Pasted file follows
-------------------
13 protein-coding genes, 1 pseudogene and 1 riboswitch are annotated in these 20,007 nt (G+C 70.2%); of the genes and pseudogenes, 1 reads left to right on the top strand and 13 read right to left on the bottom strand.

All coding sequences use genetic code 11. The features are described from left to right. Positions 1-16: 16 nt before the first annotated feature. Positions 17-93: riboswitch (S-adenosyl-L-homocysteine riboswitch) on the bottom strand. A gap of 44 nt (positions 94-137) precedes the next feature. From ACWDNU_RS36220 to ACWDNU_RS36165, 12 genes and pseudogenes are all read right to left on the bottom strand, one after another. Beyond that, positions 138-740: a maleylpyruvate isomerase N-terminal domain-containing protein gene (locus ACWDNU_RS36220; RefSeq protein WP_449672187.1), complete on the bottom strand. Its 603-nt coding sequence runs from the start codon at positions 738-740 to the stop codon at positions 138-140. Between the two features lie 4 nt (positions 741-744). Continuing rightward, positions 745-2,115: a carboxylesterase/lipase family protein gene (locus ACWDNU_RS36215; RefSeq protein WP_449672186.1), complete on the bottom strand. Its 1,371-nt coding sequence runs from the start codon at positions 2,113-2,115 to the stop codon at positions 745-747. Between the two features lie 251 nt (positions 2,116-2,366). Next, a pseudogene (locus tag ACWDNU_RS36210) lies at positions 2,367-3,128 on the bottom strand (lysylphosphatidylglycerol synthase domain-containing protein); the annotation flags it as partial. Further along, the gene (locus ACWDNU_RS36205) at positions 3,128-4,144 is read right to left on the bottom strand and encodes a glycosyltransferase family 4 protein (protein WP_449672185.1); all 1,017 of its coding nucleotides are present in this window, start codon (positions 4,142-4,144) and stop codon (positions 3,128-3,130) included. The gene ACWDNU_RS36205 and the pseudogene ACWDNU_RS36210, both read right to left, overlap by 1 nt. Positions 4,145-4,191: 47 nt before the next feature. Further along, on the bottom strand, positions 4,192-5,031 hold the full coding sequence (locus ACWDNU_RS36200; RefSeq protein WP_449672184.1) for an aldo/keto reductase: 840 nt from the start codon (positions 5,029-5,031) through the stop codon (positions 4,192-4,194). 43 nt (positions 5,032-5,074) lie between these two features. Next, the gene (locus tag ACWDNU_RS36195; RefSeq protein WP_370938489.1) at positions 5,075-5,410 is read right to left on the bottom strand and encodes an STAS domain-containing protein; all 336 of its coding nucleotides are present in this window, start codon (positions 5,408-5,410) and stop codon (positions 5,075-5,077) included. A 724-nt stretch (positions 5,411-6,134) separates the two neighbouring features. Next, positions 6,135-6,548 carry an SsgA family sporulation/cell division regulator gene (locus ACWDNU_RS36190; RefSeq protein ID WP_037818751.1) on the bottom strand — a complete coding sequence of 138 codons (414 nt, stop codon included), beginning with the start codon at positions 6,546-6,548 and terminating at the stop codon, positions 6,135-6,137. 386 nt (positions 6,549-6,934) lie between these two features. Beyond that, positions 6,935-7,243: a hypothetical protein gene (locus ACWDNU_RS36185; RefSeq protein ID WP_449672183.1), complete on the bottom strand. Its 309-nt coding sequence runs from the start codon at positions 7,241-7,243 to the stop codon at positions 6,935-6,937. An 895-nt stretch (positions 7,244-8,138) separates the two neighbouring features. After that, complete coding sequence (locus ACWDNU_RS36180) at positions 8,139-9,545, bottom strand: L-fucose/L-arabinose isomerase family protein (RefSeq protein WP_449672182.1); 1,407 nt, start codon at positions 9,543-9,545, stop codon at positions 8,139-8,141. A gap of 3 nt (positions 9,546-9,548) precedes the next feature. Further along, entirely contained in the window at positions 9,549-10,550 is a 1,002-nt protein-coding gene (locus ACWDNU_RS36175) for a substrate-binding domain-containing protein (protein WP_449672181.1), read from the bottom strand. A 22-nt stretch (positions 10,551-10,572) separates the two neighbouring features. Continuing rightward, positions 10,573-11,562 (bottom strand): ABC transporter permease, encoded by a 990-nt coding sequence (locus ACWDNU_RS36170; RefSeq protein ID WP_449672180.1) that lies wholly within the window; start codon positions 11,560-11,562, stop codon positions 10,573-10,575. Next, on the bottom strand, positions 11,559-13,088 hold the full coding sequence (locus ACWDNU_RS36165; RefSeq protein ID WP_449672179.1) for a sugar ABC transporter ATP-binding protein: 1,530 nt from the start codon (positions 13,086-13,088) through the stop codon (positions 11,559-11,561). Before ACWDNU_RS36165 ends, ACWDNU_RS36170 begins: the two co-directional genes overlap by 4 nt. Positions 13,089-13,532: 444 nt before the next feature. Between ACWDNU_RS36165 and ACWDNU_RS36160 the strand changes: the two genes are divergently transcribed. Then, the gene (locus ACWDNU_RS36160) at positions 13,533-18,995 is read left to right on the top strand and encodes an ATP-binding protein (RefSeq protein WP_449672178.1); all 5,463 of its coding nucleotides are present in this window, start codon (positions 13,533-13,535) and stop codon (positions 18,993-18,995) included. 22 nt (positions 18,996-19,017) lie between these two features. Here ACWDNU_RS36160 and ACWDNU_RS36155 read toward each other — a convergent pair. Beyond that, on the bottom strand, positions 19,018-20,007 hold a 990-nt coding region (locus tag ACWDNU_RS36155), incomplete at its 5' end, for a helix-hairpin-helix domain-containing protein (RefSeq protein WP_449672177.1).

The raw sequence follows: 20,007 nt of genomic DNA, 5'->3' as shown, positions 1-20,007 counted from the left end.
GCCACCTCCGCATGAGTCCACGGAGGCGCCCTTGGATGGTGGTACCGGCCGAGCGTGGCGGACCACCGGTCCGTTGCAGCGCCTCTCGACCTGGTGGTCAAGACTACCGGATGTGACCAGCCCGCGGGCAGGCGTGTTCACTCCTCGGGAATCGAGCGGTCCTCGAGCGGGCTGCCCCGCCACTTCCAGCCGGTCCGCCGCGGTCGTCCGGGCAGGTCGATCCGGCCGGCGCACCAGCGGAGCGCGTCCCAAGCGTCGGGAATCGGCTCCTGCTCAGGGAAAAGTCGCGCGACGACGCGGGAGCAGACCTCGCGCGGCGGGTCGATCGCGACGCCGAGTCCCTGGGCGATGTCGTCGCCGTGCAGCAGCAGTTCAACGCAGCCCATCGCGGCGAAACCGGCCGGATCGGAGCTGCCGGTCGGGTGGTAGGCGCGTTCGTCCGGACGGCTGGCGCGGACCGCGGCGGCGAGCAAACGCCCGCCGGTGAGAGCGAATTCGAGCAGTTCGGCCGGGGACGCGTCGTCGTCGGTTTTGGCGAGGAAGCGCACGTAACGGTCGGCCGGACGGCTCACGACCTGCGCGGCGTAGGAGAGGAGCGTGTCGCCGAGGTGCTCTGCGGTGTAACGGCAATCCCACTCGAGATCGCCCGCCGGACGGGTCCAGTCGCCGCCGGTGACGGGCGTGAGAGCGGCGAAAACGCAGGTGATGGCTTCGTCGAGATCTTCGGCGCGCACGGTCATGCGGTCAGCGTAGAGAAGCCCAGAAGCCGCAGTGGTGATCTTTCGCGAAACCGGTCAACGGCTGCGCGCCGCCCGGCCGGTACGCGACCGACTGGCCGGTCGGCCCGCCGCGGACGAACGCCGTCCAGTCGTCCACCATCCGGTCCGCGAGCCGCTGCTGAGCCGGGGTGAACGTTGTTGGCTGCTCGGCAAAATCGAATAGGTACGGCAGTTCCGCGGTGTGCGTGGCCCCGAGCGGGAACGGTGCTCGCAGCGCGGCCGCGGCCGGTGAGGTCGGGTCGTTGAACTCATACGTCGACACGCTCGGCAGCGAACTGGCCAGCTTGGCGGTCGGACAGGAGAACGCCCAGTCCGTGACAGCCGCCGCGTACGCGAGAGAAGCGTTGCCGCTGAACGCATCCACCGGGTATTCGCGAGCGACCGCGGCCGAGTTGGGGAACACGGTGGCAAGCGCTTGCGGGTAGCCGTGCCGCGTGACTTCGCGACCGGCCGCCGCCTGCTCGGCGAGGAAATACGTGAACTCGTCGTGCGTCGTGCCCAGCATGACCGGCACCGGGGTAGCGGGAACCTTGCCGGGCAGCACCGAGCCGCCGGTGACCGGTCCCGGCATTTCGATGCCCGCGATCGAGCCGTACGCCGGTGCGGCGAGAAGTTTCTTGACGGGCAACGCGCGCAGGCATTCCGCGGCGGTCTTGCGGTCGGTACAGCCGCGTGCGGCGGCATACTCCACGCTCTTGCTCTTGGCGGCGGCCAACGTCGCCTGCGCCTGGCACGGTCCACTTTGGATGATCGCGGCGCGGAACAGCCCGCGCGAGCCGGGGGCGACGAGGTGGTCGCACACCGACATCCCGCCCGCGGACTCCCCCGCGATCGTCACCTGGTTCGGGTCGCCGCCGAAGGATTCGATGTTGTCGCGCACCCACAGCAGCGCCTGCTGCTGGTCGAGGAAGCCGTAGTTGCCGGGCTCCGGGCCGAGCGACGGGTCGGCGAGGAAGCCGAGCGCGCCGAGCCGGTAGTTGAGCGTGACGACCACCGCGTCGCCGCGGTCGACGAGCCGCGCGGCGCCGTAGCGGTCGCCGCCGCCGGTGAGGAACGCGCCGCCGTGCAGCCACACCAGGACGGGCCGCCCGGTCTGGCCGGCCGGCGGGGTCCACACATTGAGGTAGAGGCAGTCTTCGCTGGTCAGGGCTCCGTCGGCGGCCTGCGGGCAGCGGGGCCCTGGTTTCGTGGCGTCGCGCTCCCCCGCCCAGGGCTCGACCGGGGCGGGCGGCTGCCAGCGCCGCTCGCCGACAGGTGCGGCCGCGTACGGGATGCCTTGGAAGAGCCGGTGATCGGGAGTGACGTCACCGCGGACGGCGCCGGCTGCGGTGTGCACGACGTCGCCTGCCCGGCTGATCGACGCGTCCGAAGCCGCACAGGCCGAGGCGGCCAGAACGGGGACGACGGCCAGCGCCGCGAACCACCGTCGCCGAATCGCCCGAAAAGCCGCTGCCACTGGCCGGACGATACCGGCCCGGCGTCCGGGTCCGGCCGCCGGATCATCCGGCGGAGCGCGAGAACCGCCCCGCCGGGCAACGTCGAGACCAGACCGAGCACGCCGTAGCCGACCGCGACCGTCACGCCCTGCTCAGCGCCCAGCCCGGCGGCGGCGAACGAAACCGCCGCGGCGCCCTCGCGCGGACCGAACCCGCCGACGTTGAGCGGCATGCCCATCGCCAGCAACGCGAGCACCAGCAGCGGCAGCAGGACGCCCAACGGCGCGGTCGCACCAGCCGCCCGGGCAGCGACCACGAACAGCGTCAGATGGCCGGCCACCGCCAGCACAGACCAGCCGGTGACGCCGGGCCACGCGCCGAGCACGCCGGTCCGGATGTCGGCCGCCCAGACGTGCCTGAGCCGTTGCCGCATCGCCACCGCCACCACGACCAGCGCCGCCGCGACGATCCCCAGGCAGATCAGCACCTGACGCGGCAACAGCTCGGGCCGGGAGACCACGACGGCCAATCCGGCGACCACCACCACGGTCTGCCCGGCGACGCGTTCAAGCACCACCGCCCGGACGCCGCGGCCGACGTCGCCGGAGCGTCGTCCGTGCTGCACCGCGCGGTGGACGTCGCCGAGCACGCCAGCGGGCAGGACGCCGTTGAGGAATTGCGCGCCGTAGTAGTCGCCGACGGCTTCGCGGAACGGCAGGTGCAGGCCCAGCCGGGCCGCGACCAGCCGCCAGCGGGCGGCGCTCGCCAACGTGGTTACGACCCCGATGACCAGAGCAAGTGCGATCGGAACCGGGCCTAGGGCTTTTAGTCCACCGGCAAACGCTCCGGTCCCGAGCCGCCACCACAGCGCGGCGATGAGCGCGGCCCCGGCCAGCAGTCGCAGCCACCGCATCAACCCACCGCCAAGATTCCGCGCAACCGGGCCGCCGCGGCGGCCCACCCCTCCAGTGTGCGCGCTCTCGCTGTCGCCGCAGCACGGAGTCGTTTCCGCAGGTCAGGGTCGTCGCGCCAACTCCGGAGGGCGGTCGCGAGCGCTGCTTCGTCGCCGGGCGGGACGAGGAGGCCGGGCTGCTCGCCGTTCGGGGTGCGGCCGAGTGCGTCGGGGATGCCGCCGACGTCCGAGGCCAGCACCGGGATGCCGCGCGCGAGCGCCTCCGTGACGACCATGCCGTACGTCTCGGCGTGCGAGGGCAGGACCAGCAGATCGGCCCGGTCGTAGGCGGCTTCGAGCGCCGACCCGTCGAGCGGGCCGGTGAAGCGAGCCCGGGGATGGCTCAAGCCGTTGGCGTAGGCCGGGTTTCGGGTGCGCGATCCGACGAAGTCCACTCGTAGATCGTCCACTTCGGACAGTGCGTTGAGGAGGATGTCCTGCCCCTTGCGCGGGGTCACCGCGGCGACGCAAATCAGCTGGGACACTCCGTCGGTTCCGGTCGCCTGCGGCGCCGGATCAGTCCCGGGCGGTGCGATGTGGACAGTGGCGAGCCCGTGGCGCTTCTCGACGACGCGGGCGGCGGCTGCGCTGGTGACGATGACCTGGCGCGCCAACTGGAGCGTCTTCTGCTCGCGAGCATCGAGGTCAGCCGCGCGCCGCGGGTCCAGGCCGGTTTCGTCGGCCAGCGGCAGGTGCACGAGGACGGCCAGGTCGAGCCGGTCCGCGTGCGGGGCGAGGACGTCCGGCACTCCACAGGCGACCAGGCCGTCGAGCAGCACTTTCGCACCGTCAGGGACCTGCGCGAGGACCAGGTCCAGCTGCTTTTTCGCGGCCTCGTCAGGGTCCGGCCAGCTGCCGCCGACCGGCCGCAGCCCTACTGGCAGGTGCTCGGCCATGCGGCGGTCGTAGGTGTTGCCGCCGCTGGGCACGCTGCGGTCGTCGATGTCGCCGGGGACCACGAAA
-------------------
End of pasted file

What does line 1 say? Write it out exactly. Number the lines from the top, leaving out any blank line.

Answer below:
13 protein-coding genes, 1 pseudogene and 1 riboswitch are annotated in these 20,007 nt (G+C 70.2%); of the genes and pseudogenes, 1 reads left to right on the top strand and 13 read right to left on the bottom strand.